More women than men stand to lose their jobs by the end of the decade because of the rise of artificial intelligence and automation, according to a new report by the McKinsey Global Institute.
The report, published Wednesday, finds that nearly a third of hours worked in the United States could be automated by 2030.
Industries that are expected to shrink the most because of automation are food services, customer service and sales, and office support. Women are overrepresented in these sectors - and hold more low-paying jobs than men - so they stand to be more affected, the report finds.
Black and Hispanic workers, workers without college degrees, and the youngest and oldest workers also are more likely to have to find new jobs by 2030, the study says.
According to the report, by 2030, at least 12 million workers will need to change jobs as the industries in which they work to shrink - 25 percent more than the institute predicted in a report published in February 2021. Most of those workers will be at the low end of the pay scale, and they probably will need to acquire new skills before they can transition into new industries.
The report says the labor market also will be upended over the next decade by the government's investments in green technology, the growing demand for health-care workers as the U.S. population ages and the structural changes to the workforce brought about by the pandemic. It says these trends will converge with advancements in artificial intelligence to increase demand for some existing jobs, create new jobs for new industries and make other jobs obsolete.
Today's low-wage workers are the most vulnerable to job losses by 2030 across all categories, according to the McKinsey report. It finds that workers earning less than $38,200 could account for almost 80 percent of all potential career transitions in that period. This means that retail salespeople, cashiers and other low-wage workers - among whom a larger proportion are women - are particularly vulnerable.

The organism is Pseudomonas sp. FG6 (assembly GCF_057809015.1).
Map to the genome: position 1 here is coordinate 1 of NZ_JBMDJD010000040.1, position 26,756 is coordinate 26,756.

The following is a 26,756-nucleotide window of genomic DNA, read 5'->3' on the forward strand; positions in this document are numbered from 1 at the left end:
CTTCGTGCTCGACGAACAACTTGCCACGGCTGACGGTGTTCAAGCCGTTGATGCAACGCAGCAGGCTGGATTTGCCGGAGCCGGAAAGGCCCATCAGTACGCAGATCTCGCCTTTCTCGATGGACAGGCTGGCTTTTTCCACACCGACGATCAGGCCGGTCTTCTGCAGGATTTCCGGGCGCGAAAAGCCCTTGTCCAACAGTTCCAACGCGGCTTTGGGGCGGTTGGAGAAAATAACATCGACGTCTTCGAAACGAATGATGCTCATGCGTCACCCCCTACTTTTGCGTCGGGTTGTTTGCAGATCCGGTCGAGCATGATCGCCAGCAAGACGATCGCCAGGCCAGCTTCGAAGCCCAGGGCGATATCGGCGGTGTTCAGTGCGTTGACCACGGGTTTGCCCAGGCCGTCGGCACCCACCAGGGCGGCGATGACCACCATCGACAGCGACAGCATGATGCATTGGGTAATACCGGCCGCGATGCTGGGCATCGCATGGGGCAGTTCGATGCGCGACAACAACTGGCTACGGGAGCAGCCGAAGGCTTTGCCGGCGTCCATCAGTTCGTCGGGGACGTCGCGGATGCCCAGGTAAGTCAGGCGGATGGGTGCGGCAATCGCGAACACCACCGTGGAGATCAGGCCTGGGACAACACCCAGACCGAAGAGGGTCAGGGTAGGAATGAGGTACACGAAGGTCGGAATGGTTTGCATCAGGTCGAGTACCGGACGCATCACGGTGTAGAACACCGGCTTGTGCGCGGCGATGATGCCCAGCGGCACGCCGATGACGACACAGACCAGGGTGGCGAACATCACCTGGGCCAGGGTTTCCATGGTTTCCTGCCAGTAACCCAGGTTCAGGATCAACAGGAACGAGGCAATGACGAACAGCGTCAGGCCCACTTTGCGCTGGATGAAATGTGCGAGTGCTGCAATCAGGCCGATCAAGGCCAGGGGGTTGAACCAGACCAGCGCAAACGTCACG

Although advances in artificial intelligence will make some jobs obsolete, it also could have some positive effects on existing jobs and create new work opportunities, according to the report. For white-collar workers, automation could mean less time doing rote or technical tasks, and more time spent on creative or strategic work that artificial intelligence cannot do - yet. The report finds that lawyers and civil engineers are among the workers who stand to benefit most. But workers in more-manual fields, such as health care or agriculture, do tasks that cannot be automated as easily.
"We see generative AI enhancing the way STEM, creative, and business and legal professionals work rather than eliminating a significant number of jobs outright," the authors wrote.
But these fields are male-dominated. According to the U.S. Bureau of Labor Statistics, in 2022, women accounted for only 17.1 percent of civil engineers and 38.5 percent of lawyers.
While new technologies are expected to create new jobs, those jobs may not all be desirable, says Kerry McInerney, a research fellow at the Leverhulme Center for the Future of Intelligence at Cambridge University. Workers who are more likely to be in low-paying jobs with long hours or difficult conditions today could in the future "get pushed into areas like data labeling," which is the process of adding labels to videos, images or audio that teach machine learning models to recognize what is in them. Those jobs "can be psychologically very harmful," because of the nature of the material that has to be identified, McInerney says.
The findings align with existing research showing that women will be affected by the waves of workforce automation differently from men.
An analysis of Goldman Sachs data published in April by Mark McNeilly, a marketing professor at the University of North Carolina at Chapel Hill's Kenan-Flagler Business School, and Paige Smith, an MBA candidate at the school, found that 8 in 10 female workers in the United States, compared to 6 in 10 men, have jobs that are "highly exposed" to automation, meaning that over a quarter of their tasks can be automated by generative AI.
The report suggests that training and retraining workers in the skills of the future will be a major challenge for employers. It also could be an opportunity, they argue, to "recruit from populations that are often overlooked," such as older workers, workers without college degrees, workers with disabilities or employment gaps, and those who have been incarcerated.
Employers also could use AI to find and hire these kinds of candidates, the report suggests.
But research on the current use of artificial intelligence in hiring suggests that AI "doesn't grapple very well with different kinds of life experiences, different patterns of coming in to work," McInerney says. It may ask a candidate who has just had a baby what she does in her spare time, for instance, and rank that candidate on the basis of her answer without taking into account that the candidate may not have as much time for hobbies, she says.
Automated hiring systems that are based on AI may be able to find candidates with nontraditional backgrounds, she says, "but they're not necessarily going to treat them equitably."